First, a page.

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From CellBiology

Lab Attendance

--z3217345 10:45, 10 March 2011 (EST)

--z3217345 09:08, 17 March 2011 (EST)

--z3217345 09:11, 24 March 2011 (EST)

--z3217345 10:44, 31 March 2011 (EST)

--z3217345 08:53, 7 April 2011 (EST)

Individual Assessments

Lab 1

1. What are the key cell biology journals?

2. Which journals allow reuse of their published content?

Lab 2

1. Which chromosomes contribute to the nucleolus?

The chromosomes that contribute to the make up of the nucleolus are 13, 14, 15, 21, and 22.

The Cell: A Molecular Approach. 2nd edition.

2. Identify and add a link to your page of a recent biology article using confocal microscopy.

Nature Cell Biology Article: Reducing background fluorescence reveals adhesions in 3D matrices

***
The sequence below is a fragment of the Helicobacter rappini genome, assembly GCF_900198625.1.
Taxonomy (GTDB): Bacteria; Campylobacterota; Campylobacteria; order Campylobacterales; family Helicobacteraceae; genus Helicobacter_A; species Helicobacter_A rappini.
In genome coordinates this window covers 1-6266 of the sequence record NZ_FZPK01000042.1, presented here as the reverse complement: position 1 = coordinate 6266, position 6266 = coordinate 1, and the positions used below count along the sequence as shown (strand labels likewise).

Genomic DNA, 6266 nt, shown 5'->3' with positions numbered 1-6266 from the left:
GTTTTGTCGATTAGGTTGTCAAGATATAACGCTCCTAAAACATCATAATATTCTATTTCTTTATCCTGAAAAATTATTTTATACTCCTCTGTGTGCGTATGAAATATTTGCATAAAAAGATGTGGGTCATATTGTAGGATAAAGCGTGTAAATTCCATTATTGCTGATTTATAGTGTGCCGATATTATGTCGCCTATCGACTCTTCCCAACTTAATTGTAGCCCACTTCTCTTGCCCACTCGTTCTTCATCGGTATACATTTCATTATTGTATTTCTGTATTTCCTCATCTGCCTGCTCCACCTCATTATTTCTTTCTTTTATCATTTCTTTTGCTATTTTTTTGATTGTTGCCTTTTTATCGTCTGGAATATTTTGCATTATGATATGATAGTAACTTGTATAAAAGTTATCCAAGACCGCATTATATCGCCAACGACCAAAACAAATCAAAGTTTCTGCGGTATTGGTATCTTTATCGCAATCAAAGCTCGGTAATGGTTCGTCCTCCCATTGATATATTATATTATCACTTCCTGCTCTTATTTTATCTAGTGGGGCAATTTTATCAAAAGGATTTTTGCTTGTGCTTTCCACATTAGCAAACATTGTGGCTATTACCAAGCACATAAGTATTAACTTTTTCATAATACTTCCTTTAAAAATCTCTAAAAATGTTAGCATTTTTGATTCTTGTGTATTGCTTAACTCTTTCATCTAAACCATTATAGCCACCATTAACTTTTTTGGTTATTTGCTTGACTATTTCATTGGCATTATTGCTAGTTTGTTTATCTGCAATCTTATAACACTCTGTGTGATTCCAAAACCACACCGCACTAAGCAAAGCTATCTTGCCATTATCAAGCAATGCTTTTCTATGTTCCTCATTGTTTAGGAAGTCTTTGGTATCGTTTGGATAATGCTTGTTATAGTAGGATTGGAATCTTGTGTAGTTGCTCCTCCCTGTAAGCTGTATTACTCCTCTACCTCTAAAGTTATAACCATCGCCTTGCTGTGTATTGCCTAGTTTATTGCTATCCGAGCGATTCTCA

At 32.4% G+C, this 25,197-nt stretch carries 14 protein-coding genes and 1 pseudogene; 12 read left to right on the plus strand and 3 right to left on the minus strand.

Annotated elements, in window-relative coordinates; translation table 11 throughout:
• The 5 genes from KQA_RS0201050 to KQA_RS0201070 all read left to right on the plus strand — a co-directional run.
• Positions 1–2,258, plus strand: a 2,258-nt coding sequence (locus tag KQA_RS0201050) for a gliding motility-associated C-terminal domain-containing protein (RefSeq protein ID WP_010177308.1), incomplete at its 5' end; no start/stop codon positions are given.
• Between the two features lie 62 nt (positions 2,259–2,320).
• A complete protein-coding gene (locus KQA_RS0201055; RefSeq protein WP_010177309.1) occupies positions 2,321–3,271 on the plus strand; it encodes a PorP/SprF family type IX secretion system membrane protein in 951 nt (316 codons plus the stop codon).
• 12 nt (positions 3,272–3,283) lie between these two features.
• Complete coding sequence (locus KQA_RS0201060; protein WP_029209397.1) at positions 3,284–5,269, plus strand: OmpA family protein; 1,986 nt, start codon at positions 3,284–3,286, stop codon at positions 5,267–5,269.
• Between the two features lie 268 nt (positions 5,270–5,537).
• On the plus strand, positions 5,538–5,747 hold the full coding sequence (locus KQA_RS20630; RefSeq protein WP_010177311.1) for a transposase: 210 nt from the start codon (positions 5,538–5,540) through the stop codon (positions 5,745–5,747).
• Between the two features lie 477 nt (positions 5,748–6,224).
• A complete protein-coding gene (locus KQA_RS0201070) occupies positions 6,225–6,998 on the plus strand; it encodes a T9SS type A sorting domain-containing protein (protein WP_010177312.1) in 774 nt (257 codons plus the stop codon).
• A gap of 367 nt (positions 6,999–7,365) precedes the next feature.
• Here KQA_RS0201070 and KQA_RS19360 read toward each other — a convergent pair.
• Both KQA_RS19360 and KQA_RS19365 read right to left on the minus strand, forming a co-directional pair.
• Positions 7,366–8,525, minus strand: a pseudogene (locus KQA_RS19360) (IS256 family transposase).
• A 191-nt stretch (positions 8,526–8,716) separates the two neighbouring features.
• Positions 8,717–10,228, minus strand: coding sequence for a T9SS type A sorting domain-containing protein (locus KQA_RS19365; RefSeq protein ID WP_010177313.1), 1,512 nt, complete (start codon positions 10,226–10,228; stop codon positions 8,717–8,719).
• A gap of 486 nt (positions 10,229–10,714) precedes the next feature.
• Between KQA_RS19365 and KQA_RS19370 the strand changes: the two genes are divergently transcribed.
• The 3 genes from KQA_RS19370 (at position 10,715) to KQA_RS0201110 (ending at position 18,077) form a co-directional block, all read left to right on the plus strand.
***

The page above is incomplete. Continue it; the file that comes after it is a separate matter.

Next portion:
Lab 3

Work Area

x1

Lab 1

Here is some bold text.

Here is some italic text.

2011_Lab_1

[1]

Lab 2

http://www.ncbi.nlm.nih.gov/sites/entrez?db=pubmed

PubMed


INTRODUCTION TO THE STRUCTURE OF DESMOSOMES

Desmosome originates from the greek terms desmo meaning bond and soma meaning body. [1] This etymology reveals the main function of desmosomes which is to bind cells to one another. [2] Desmosomes, also known as macula adhaerens, have a number of other roles including strengthening the internal structure of a cell, sensing environmental cues, regulating tissue homeostasis and assisting in tissue morphogenesis. [2] By indirectly connecting intermediate filaments of adjoining cells, they produce a strong adhesive force which can resist great shear forces. [1] Hence, they are found in such tissues as the myocardium, the bladder, the gastrointestinal mucosa and many epithelia. [3]


STRUCTURE ON A CELLULAR LEVEL INSERT PHOTO OF DESMOSOME & DIAGRAM OF DESMOSOME - NON-DETAILED